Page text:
Sundry information, thoughts and links to sort us out

Friday, May 14, 2010


Today NBC announced the cancellation of Law & Order. When it ends its run later this month, the crime drama will leave the airwaves tied for longest-running drama with Gunsmoke, both shows having racked up 20 seasons.

I'm massively bummed about this! I'm a big fan. Law & Order is a standing series record on my DVR. I watch most of the spin-offs, too. And reruns on cable are a good way to pass an otherwise un-busy weekend afternoon.

Several years ago there was an ad campaign for Law & Order which said something like, "it's not about the characters, it's about the stories." Bull cookies! It's totally about the characters for me. I still miss Lenny Briscoe and Adam Shiff. I cried when Claire died (spurring Lenny's becoming clean and sober, btw). I am going to be really bummed if Lt. Van Buren dies of cancer in the season - now series - finale. Then there're Olivia and Elliott, whose lives are pretty darned messed up and who keep bucking the system to solve crimes. And what about Bobby and Alex, who got fairly rooked by the system and had to leave the force? But, at least that opened the door for Zach and Serena, who are pretty awesome. Lastly, I cannot forget to mention Munch, who holds the record for being the same character on FIVE different shows - really!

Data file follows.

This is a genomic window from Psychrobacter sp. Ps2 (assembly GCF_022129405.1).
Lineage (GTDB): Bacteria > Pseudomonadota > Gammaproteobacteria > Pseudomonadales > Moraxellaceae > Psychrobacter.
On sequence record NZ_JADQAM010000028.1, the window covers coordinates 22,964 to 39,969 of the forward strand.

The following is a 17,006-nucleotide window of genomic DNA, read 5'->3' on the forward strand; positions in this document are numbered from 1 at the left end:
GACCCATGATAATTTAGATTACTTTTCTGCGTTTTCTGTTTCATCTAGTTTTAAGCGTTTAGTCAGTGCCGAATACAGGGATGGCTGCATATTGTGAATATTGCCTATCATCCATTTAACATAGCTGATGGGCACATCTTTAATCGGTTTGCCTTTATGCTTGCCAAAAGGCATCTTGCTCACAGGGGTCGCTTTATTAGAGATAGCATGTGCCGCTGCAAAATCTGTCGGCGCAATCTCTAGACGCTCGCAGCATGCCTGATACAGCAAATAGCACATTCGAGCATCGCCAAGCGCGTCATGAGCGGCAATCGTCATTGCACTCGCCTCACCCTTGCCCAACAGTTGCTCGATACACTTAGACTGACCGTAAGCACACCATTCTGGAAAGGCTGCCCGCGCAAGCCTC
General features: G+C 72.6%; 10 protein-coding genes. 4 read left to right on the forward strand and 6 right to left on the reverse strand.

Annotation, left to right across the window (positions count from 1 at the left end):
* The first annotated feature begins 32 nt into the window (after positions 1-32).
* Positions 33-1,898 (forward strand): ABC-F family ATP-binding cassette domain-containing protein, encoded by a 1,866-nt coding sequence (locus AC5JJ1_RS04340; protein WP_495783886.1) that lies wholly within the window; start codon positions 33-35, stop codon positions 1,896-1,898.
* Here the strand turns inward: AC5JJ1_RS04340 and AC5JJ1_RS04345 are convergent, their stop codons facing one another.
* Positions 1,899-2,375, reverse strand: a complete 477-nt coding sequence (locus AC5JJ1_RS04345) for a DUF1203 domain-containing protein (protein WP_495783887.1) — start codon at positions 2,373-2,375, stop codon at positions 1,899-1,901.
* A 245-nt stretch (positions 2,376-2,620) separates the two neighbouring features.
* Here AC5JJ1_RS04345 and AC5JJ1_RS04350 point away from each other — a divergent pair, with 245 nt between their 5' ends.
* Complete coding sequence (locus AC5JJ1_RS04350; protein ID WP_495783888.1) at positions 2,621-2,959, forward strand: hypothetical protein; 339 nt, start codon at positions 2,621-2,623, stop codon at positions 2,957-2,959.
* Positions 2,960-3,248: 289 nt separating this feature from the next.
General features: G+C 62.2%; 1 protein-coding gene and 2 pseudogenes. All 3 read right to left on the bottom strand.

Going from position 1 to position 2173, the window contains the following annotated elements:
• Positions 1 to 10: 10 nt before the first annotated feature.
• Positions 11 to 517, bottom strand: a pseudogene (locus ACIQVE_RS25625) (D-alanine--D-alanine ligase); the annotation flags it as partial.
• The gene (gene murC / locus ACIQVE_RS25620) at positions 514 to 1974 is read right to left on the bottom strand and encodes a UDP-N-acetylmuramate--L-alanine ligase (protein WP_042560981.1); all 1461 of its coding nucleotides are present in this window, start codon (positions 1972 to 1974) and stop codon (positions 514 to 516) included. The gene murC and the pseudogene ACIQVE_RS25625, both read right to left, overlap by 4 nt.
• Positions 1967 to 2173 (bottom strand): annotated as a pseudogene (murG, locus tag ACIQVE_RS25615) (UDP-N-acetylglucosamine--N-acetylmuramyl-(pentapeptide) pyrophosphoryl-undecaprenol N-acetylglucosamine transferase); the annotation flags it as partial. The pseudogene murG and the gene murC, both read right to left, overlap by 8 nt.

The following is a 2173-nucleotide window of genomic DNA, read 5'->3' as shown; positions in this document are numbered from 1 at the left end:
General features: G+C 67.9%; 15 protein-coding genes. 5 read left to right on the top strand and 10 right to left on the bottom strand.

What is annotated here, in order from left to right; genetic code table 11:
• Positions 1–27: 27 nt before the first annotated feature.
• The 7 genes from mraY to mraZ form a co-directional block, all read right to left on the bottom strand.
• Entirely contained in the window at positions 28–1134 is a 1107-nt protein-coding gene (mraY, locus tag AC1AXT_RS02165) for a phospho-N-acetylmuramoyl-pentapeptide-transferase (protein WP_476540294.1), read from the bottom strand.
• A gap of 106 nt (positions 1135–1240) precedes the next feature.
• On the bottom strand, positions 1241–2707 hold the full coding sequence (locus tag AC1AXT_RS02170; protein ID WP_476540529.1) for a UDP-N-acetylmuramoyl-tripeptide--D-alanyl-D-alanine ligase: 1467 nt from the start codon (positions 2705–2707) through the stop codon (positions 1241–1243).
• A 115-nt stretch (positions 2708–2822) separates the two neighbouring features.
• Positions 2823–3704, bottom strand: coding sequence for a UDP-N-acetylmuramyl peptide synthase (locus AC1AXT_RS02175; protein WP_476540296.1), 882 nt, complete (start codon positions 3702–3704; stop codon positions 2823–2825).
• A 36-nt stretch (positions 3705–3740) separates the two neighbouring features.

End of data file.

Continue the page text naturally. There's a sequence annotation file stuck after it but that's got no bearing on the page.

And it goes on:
(Incidentally, if you followed all that, [especially if you know which characters are in the spin-offs!] odds are you're a fan, too!)

I'm really going to miss that show. So is New York City. I heard a report on Marketplace today about the economic impact losing Law & Order will have on the city. Every time you turn it on, any actor who's anyone who lives in NYC and has some spare time is on the show! Sopranos' actors were known to double-dip from time to time. Big, big names would guest star just for the opportunity to do a major dramatic turn. And I cannot forget all the crew and support staff who will also be adversely affected.

"In the criminal justice system, the people are represented by two separate yet equally important groups: the police, who investigate crime, and the district attorneys, who prosecute the offenders. These are their stories."

On May 24th, we close the book. Chung, CHUNG!